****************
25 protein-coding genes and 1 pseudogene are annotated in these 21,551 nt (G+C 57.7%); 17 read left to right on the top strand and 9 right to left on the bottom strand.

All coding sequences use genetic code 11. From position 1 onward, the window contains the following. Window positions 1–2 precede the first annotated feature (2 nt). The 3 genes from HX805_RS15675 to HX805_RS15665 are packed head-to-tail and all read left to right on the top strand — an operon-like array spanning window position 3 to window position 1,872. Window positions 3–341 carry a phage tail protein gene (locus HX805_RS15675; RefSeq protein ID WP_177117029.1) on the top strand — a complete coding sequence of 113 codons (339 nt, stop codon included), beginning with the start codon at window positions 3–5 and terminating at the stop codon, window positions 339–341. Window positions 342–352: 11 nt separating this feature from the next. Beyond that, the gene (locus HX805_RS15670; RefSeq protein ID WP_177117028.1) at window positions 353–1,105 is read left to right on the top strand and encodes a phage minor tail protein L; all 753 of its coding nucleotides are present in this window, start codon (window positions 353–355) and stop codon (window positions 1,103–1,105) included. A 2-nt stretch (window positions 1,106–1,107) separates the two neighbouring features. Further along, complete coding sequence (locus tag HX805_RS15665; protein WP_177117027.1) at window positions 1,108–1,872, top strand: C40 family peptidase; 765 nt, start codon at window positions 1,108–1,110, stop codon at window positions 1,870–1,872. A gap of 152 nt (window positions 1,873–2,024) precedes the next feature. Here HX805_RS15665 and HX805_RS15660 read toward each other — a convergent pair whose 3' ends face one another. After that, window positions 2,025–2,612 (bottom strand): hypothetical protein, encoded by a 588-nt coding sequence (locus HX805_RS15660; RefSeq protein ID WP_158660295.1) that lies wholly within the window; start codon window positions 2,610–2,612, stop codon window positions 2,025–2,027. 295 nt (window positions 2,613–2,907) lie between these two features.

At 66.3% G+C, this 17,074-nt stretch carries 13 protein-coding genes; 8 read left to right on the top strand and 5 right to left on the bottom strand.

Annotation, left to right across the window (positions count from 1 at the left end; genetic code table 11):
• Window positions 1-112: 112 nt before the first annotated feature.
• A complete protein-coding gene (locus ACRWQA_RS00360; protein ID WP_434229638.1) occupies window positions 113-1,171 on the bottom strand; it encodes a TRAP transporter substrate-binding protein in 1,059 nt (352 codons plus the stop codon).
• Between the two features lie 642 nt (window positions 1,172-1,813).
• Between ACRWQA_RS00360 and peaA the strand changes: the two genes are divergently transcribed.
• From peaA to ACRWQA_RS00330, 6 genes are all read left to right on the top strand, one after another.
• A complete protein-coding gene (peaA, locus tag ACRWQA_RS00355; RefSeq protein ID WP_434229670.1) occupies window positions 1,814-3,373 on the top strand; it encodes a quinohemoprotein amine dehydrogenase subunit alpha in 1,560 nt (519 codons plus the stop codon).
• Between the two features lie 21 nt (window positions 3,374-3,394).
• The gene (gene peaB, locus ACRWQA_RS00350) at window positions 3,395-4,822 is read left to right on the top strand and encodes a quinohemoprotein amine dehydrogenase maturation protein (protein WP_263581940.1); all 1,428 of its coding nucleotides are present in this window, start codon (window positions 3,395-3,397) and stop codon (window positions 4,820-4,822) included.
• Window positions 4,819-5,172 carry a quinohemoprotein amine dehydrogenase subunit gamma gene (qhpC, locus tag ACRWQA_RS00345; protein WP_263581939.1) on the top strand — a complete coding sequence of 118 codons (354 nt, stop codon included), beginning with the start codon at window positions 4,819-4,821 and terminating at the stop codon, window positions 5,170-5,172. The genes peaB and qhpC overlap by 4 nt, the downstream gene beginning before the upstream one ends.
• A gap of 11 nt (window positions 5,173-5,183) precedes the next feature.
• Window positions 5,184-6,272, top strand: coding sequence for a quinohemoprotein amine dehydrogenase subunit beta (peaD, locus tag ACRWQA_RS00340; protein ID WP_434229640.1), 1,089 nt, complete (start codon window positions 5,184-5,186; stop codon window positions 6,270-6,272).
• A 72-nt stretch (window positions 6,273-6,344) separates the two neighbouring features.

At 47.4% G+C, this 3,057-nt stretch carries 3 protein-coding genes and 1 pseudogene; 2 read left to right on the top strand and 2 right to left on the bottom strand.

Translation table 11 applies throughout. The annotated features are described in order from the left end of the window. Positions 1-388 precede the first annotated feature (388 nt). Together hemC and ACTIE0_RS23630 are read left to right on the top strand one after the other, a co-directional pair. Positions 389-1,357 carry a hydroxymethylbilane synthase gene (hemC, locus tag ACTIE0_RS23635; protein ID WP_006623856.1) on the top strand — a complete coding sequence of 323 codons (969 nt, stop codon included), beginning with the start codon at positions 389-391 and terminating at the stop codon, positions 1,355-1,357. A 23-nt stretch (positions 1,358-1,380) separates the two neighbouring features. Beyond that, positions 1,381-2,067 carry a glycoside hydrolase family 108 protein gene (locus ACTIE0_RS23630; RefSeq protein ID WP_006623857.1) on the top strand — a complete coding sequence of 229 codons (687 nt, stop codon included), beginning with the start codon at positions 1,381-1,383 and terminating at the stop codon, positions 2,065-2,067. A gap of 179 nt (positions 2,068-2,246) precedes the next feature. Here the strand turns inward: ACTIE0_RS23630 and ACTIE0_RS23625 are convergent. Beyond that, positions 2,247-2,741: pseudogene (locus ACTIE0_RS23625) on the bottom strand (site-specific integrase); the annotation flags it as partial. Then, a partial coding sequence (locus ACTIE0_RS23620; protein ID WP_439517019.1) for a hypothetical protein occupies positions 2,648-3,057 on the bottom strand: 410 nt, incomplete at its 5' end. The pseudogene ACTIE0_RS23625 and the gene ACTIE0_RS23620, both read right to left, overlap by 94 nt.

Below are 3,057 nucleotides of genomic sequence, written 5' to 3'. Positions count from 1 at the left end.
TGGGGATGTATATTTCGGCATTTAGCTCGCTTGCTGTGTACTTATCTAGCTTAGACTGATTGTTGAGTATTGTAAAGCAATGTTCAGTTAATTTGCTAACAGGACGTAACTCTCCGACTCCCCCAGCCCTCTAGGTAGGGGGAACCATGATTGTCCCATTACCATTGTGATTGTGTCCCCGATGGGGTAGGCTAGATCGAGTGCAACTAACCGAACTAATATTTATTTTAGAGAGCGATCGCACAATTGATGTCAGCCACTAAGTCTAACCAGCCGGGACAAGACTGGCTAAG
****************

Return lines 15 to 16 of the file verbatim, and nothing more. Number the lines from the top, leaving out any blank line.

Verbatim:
• Window positions 5,184-6,272, top strand: coding sequence for a quinohemoprotein amine dehydrogenase subunit beta (peaD, locus tag ACRWQA_RS00340; protein ID WP_434229640.1), 1,089 nt, complete (start codon window positions 5,184-5,186; stop codon window positions 6,270-6,272).
• A 72-nt stretch (window positions 6,273-6,344) separates the two neighbouring features.